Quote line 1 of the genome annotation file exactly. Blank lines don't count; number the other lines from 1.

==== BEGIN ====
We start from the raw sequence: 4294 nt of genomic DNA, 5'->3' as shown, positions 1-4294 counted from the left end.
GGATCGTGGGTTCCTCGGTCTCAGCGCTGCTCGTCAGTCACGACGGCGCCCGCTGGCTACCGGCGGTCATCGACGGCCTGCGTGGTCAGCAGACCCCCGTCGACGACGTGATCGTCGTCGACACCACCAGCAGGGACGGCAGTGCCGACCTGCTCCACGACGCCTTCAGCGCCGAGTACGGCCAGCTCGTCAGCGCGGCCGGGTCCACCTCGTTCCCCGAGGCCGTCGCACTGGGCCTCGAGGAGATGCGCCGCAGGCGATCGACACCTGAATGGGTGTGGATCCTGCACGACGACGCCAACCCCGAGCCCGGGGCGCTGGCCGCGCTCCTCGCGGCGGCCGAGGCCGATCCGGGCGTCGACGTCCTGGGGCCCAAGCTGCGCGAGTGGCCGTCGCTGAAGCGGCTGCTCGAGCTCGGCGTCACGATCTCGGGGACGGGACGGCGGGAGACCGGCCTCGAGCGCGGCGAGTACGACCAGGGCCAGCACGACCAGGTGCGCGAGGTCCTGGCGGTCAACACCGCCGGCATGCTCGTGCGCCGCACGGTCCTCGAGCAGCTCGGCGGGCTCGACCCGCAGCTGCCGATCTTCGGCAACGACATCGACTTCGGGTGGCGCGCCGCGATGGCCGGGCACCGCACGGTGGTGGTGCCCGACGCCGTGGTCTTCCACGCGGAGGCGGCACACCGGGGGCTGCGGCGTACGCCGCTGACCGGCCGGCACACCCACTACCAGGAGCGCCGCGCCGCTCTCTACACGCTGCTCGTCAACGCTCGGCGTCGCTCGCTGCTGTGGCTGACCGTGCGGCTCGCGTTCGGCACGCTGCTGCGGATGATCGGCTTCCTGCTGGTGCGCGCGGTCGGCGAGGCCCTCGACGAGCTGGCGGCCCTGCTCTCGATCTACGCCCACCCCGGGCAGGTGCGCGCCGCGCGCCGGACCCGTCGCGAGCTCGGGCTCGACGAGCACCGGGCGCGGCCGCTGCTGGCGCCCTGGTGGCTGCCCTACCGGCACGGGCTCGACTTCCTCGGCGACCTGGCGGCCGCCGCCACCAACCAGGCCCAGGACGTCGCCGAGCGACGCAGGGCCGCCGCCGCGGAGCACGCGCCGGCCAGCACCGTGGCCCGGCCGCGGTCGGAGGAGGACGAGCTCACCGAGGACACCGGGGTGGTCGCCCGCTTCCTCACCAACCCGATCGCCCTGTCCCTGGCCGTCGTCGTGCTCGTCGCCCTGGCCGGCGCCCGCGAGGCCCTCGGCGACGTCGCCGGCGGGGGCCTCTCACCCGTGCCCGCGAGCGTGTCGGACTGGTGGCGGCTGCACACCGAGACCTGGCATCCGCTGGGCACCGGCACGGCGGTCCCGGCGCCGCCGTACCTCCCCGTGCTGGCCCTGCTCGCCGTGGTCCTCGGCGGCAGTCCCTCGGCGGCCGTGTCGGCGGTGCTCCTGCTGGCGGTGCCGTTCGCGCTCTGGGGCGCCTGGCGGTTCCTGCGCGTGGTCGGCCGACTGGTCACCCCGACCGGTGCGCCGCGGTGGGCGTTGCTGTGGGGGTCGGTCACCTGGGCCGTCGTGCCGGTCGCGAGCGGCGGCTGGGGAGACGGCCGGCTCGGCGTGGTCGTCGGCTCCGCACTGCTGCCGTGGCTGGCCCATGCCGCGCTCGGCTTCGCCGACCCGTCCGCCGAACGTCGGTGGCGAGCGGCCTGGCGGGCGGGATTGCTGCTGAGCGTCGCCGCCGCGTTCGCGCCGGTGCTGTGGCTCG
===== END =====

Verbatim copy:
We start from the raw sequence: 4294 nt of genomic DNA, 5'->3' as shown, positions 1-4294 counted from the left end.